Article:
Managing your "Portlyfolio" - can we talk?
The late comedienne Joan Rivers liked to start into one of her comedy routines with this phrase: "can we talk?" It was a sign to the audience that Joan was ready to unload about something that would cause us to gasp and then perhaps laugh until our gut ached. I can’t say that I always found Joan’s sense of humor funny but I’ll never forget her “can we talk?” line. Joan usually crossed the threshold of discomfort by discussing the “unmentionables.”
A few weeks ago I went to the doctor. He had been monitoring my blood levels for treatment of adrenal fatigue. I’m now happy to report that after several months treatment that my strength has returned. As a routine part of the visit they also took my blood pressure. After the procedure, I was SHOCKED to find out just how high it was. Now, mind you, the very salty potato chips that I had eaten the night before didn’t help the matter, nor the extra weight I was carrying, or the lack of exercise. Unknown at the time was an infection which can also elevate blood pressure levels.
As a result of this experience I’ve recommitted to taking care of myself. I’m walking briskly for about 25 minutes 4-5 times a week, lifting weights, reducing sodium intake, reducing sugars and drinking plenty of water. There has already been a noticeable drop in my blood pressure and I’m trimming down.
I mention all of this because in today’s creative environment so much time is spent sitting. While necessary to perform our computer oriented tasks, the sedentary nature of our work is simply not beneficial to our health. Several recent articles have stated that “sitting is the new smoking.” If you don’t believe me then just Google that phrase and see what you come up with.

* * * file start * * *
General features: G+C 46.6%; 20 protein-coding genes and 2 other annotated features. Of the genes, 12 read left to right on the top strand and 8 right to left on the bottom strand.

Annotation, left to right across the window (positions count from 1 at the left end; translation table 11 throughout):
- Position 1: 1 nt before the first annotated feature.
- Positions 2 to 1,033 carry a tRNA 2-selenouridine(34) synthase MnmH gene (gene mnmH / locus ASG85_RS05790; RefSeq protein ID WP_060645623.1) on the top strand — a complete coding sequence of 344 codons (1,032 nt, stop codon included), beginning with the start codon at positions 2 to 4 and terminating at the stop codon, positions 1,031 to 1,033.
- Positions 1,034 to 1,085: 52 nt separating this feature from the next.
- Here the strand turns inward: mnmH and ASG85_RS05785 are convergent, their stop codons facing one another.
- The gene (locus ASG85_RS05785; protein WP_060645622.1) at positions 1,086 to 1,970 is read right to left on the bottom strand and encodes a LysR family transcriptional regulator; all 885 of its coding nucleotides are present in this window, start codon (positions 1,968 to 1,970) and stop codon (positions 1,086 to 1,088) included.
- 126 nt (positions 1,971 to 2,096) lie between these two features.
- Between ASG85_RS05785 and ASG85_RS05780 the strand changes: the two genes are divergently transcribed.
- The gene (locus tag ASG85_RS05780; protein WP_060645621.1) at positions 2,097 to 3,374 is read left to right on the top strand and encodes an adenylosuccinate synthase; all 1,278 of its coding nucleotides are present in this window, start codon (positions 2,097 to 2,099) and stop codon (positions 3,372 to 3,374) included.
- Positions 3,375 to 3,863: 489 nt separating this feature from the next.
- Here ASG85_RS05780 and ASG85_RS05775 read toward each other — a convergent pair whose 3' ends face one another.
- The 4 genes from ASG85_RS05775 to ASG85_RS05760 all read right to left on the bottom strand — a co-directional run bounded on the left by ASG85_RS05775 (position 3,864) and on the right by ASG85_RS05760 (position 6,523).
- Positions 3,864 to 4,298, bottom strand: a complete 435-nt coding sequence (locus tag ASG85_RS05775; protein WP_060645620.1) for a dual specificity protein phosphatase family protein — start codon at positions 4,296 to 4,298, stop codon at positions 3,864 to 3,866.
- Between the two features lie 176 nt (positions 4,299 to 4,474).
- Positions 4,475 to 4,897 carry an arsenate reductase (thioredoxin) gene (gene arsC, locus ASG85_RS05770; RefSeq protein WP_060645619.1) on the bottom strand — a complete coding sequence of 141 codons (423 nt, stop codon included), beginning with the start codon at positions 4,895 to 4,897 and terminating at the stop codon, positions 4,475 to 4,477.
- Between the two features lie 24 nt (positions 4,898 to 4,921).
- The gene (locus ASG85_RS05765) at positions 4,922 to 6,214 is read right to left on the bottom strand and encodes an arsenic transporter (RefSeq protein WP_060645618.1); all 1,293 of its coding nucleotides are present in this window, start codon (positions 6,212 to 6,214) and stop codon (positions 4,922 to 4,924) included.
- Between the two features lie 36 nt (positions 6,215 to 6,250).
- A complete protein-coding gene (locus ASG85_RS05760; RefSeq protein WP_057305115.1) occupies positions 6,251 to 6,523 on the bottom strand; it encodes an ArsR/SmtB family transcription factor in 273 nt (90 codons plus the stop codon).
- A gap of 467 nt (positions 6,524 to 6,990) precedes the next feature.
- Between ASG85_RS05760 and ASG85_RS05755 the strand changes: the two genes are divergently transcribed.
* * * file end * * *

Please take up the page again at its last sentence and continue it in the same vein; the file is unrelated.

In the last several months I’ve read in the news about several photojournalists that have dropped dead from heart attacks. Some I’ve met and others I’ve known about. I'm not suggesting in any way that their deaths could have been prevented. Their loss is a loss to us all, but especially to their families.
It’s not uncommon for those of us involved with photography to battle the bulge. The bulge can be made even worse when we carry our cameras and lenses. There is a trend, (and I like it) toward carrying lighter cameras which put less weight and stress on ourselves, but we can’t always do that because the “better” tool for the assignment just might be the biggest camera/lens combination we own.
I’m an on again, off again cyclist. Much of that has been due to my own health challenges. When healthy I like to cycle somewhere around 16-20 miles per ride, several times a week. I have a light weight bike. In fact a really nice bike. One day the subject of weight reduction came up in the company of much more committed and accomplished riders than me. One of the guys (a triathlete I think), said “yeah, everyone is looking for ways to reduce the weight of their bikes but won’t make an effort to reduce an equal amount of body weight.” I laughed and felt personal conviction at the same time.
Wrapping things up, as you can see, I intentionally misspelled the word “portfolio” and said “portlyfolio” to help get your attention. Your portfolio is the way that you draw attention to yourself and convey to others that you are competent at what you do. Let’s resolve to take care of ourselves starting now. Some of the “worst for us foods” have the potential of being consumed in the upcoming days and weeks. After the guilt of over indulgence, some folks will choose to remedy their problem with a “New Year’s resolution.” Quite honestly I’ve never seen too many of those work. How about if we give our family and friends the best gift ever and that is develop a plan of proper diet and exercise that will enable us to be around for many more holidays to come. Can we talk?